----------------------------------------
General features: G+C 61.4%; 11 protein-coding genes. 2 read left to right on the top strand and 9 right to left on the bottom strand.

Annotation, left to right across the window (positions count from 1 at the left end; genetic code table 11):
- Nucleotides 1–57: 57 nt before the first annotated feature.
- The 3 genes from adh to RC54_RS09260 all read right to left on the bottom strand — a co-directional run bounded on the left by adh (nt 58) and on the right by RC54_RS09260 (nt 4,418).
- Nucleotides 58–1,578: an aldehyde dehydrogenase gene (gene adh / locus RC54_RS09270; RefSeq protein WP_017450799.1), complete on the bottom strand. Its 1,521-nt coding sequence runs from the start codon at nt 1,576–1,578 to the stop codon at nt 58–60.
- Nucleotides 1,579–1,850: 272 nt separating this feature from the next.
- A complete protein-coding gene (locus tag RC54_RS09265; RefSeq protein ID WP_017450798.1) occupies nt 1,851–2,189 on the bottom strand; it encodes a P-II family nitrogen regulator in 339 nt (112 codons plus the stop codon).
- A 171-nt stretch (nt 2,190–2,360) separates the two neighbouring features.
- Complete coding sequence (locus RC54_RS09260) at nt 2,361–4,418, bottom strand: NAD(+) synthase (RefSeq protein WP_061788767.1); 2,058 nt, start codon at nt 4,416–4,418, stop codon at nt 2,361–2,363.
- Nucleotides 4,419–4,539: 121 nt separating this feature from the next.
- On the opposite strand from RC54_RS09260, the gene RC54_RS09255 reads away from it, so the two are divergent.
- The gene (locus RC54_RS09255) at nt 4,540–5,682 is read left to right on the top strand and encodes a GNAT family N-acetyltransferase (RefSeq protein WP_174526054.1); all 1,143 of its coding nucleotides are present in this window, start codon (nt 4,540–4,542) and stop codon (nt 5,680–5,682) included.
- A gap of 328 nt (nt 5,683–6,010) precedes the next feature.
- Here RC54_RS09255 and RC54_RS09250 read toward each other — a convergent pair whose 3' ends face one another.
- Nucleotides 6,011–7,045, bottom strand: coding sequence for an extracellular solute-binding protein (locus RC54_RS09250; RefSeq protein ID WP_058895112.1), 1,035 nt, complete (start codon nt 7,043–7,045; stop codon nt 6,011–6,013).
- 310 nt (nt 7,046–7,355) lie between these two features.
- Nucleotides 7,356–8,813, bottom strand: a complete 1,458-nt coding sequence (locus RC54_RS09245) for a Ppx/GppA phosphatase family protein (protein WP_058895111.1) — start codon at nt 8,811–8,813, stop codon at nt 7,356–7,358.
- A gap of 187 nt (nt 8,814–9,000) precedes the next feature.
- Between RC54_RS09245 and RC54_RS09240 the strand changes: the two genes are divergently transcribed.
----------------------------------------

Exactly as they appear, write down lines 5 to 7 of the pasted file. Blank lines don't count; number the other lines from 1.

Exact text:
- Nucleotides 58–1,578: an aldehyde dehydrogenase gene (gene adh / locus RC54_RS09270; RefSeq protein WP_017450799.1), complete on the bottom strand. Its 1,521-nt coding sequence runs from the start codon at nt 1,576–1,578 to the stop codon at nt 58–60.
- Nucleotides 1,579–1,850: 272 nt separating this feature from the next.
- A complete protein-coding gene (locus tag RC54_RS09265; RefSeq protein ID WP_017450798.1) occupies nt 1,851–2,189 on the bottom strand; it encodes a P-II family nitrogen regulator in 339 nt (112 codons plus the stop codon).